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Is Your Inbound Marketing Mindset Dooming You to Fail?

There's no denying the shift the meetings industry has experienced in the last few years about the way meeting planners want to hear from, and interact with, suppliers.  Like me, you've probably seen and even participated in debate over whether "cold calling" is dead.

While the days of "dialing for dollars" are long gone, I respectfully submit that anyone who thinks the phone is an archaic means of communication is sadly mistaken.  Very rare are those for whom ONLY blogging and posting on social media will bring all the business that they need.

A successful inbound marketing strategy with some elements of outbound activity will even out the ups and downs of the sales cycle.  And yes, this may mean using the telephone.  

Except that now, using the phone looks like this:

  • With abundant information available online, you can build a list of prospects and approach them intelligently -- not "cold calling" but "warm calling";
  • With a regular lead nurturing program, where you have your prospects' permission to maintain contact via email, you can place smart follow-up calls whenever a prospect clicks on a link to download or access an educational resource you have produced;
  • Calling someone to reconfirm they will be attending your event or meeting you at an industry tradeshow (something that mitigates no-shows!).

Smart outbound activities may also sending them the odd mailing or handwritten note. If you think I'm kidding on the snail mail bit, check out this blog from my friend and meeting planner extraordinaire, Sandy Biback.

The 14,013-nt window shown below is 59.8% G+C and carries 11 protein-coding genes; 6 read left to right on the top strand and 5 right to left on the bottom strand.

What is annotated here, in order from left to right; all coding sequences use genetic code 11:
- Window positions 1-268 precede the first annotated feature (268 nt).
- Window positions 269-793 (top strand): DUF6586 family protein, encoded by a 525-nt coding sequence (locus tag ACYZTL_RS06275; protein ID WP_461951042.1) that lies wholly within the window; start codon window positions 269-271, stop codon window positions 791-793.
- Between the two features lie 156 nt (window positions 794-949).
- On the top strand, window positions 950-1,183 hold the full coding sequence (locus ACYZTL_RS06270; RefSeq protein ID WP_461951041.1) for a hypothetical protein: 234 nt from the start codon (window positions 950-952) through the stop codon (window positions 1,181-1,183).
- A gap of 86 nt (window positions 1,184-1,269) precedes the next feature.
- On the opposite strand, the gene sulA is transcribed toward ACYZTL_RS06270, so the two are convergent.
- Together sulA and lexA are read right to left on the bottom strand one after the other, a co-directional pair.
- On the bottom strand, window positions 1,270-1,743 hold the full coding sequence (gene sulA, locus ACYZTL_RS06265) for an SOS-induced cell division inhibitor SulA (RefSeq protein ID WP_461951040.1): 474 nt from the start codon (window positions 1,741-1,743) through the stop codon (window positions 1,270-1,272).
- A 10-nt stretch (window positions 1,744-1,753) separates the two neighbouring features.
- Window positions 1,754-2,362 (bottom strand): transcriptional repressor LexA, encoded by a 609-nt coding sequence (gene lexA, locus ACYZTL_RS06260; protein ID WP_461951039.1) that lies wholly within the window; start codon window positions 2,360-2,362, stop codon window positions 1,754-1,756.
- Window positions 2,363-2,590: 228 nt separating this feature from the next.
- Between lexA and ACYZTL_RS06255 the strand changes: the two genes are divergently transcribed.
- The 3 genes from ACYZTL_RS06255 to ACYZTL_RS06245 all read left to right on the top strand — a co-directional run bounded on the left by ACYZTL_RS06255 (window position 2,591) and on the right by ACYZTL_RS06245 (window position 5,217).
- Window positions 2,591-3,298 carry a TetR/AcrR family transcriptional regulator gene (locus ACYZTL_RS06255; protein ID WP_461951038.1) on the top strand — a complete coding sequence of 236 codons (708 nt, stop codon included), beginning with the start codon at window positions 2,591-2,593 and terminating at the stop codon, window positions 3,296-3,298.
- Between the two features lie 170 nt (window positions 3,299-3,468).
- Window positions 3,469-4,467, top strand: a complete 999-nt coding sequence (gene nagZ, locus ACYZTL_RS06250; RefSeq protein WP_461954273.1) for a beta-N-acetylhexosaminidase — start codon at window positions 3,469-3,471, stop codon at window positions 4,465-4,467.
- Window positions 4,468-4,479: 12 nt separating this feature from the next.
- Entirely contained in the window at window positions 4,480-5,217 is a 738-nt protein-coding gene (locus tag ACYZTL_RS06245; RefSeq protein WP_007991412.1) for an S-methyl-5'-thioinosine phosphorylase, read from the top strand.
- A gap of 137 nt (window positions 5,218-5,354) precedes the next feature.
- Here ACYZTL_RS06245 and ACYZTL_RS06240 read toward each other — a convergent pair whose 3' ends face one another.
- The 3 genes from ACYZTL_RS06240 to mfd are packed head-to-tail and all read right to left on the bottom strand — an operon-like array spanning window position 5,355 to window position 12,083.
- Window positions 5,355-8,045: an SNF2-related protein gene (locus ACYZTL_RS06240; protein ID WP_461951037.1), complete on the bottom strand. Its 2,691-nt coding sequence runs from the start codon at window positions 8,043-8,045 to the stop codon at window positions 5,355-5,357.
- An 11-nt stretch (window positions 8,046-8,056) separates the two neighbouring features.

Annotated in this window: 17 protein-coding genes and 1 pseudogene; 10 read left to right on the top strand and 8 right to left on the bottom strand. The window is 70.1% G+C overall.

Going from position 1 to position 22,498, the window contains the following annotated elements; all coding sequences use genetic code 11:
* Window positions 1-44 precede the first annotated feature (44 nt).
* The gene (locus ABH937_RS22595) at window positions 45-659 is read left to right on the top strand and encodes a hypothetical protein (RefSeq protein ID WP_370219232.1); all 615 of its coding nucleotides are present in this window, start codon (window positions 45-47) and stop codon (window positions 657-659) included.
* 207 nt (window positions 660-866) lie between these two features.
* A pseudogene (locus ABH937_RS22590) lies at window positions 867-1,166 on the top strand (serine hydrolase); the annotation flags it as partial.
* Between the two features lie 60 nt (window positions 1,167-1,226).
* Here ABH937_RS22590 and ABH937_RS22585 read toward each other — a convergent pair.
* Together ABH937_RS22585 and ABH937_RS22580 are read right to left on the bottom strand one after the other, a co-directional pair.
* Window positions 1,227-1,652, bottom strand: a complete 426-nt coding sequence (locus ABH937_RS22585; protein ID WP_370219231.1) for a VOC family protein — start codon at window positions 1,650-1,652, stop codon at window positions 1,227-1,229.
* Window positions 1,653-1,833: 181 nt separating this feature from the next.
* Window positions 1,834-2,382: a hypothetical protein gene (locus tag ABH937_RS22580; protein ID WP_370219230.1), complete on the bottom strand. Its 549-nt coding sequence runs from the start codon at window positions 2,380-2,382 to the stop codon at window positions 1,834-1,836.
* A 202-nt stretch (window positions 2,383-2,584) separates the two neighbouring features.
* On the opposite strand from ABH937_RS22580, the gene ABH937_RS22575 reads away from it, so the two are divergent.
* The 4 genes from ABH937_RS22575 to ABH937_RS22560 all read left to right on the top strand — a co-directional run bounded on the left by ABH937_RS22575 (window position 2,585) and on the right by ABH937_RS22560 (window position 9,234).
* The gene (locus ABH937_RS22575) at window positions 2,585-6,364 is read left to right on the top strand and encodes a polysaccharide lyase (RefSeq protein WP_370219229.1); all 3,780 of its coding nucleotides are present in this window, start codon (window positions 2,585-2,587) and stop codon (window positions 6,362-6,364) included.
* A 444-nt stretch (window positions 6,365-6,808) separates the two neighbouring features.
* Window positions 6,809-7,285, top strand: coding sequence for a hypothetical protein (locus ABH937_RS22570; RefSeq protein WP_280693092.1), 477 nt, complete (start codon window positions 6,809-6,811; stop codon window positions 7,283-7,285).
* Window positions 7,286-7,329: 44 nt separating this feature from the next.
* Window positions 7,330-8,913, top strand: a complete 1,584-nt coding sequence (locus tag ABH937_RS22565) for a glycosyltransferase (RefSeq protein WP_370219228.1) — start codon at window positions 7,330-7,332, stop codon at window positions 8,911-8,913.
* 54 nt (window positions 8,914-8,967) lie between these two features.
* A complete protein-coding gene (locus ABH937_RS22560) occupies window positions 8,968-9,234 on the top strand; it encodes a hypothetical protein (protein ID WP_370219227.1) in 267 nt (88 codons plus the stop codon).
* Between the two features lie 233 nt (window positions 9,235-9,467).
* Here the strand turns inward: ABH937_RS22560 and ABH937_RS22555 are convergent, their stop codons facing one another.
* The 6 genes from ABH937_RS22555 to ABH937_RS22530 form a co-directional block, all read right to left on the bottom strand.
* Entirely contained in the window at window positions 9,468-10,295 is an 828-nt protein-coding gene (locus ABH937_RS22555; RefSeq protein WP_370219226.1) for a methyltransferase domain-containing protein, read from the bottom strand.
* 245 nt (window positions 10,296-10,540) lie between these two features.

Inbound marketing without outbound activity is like expecting to meet Mr. Right with online dating, without going out on any dates!  It's possible, but likely a recipe for failure.  But your odds will be better if you are willing to maintain the relationship proactively too!  

Taking Pause - Wise Words for Busy Meetings Industry Professionals

This article was written by Betty Healey of, a firm specializing in Conscious Communication and creating healthy, human work environments.  Betty and her partner Jim have worked with our team here at Greenfield Services for nearly 10 years, helping us have a more engaged and engaging  workplace.  We bring you this article because with the Canadian and US long weekends coming up, we believe we ALL could use a little pause in this meetings industry of ours. Enjoy...
We had been on I-81 for less than 30 minutes when I saw the SIGN -

I had the following reaction: Really! 

Sure enough, 5 miles later another SIGN: TEXT/REST STOP.

This is what it takes apparently to encourage drivers not to text and drive at the same time. As I assimilated this information, I looked to my left and sure enough there was a driver passing us and YES, he was texting. I was aghast as I find paying attention to the road and the other drivers enough of a challenge. 

At our first rest stop, I found myself sitting on the toilet listening in on the women on the toilet next to me having a conversation on her cell phone. Honestly, it felt like an invasion of privacy.

As I settled back in the car I remembered the vacations I took, pre 1995, when there was no internet, no cell phones, no access to the world other than what was right in front of you. I also remembered how these vacations rejuvenated me, how I would arrive home to see everything with fresh eyes and a new perspective, and I realized that today's escapes do not offer this same opportunity.

We arrived at our condo to discover that there was no WiFi - OMG. Near panic. No internet and we had chosen not to purchase an international plan for our cell phones. Of course you see the humour and the irony in this. I have attracted what I was wishing for. That said, there is a Starbucks, with WiFi, within walking distance. Whew!